In today’s installment of NPR Hates Conservatives, we offer a story from Saturday’s All Things Considered. Conservatism is killing Kansas under Gov. Sam Brownback, apparently. Anchor Jacki Lyden reported: “One political writer says it's time to write the state's obituary, and he did.”
Jason Probst read the first line of his screed out loud on national radio: “The great state of Kansas passed away on March 31, 2013 after a long and difficult battle with extremism.” Lyden added: “And that's our cover story today: Red or Dead? The new Kansas experiment.” With the exception of a few thoughts from Gov. Brownback, Lyden focused in on the leftists and their complaints that progressivism is being cast aside:
Of course it’s gotten little press, despite having eight separate journalists on the list of 90 speakers. That list includes six from The Financial Times, which hasn’t mentioned INET since November.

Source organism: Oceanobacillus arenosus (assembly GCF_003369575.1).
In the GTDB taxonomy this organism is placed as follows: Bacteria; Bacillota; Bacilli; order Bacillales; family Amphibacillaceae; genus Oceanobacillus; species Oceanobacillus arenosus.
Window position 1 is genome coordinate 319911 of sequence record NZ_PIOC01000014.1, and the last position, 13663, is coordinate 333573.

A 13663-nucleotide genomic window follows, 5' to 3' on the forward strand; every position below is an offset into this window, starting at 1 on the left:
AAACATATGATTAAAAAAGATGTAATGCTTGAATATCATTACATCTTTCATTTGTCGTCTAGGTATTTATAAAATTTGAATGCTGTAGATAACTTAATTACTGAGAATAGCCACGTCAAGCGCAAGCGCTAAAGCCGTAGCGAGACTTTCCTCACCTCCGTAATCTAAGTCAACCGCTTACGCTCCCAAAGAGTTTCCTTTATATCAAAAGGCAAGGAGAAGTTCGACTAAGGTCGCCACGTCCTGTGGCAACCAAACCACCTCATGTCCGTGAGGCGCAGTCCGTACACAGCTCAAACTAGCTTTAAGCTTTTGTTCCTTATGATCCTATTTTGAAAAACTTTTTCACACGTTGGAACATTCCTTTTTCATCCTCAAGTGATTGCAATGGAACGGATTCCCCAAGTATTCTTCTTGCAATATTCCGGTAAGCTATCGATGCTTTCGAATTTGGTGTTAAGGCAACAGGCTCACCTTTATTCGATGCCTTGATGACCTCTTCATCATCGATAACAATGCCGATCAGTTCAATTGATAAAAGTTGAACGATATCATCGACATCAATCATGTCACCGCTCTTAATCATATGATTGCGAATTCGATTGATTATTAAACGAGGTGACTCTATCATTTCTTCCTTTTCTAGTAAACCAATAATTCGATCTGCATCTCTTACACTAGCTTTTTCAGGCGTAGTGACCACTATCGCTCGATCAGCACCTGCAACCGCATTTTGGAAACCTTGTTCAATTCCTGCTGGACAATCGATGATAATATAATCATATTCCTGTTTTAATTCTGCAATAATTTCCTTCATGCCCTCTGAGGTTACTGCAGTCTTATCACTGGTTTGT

Though the Soros-funded INET keeps adding new speakers, more than two-thirds of those are still connected directly to George Soros. Some of the newer additions are also blatantly liberal, in case there was any doubt about the nature of the event.
Paul Krugman is known for throwing a bomb or two from his platform in the New York Times, but it's really tough to take him for a violent fellow.
In his July 2 blog post, "I'm Gonna Haul Out The Next Guy Who Calls Me ‘Crude' And Punch Him In the Kisser," Krugman lamented criticism of his support for more stimulus spending. A July 1 editorial in The Economist noted that the economy needs more private spending, not more government spending.
"Mr Krugman's crude Keynesianism underplays the link between firms' and households' behaviour and their expectations of future tax and spending policy," the editorial said. "For example, firms across the rich world are hoarding cash. Their reluctance to invest may have more to do with regulatory, financial and fiscal uncertainty than weak consumer demand (see article). If governments address those worries, businesspeople may start spending."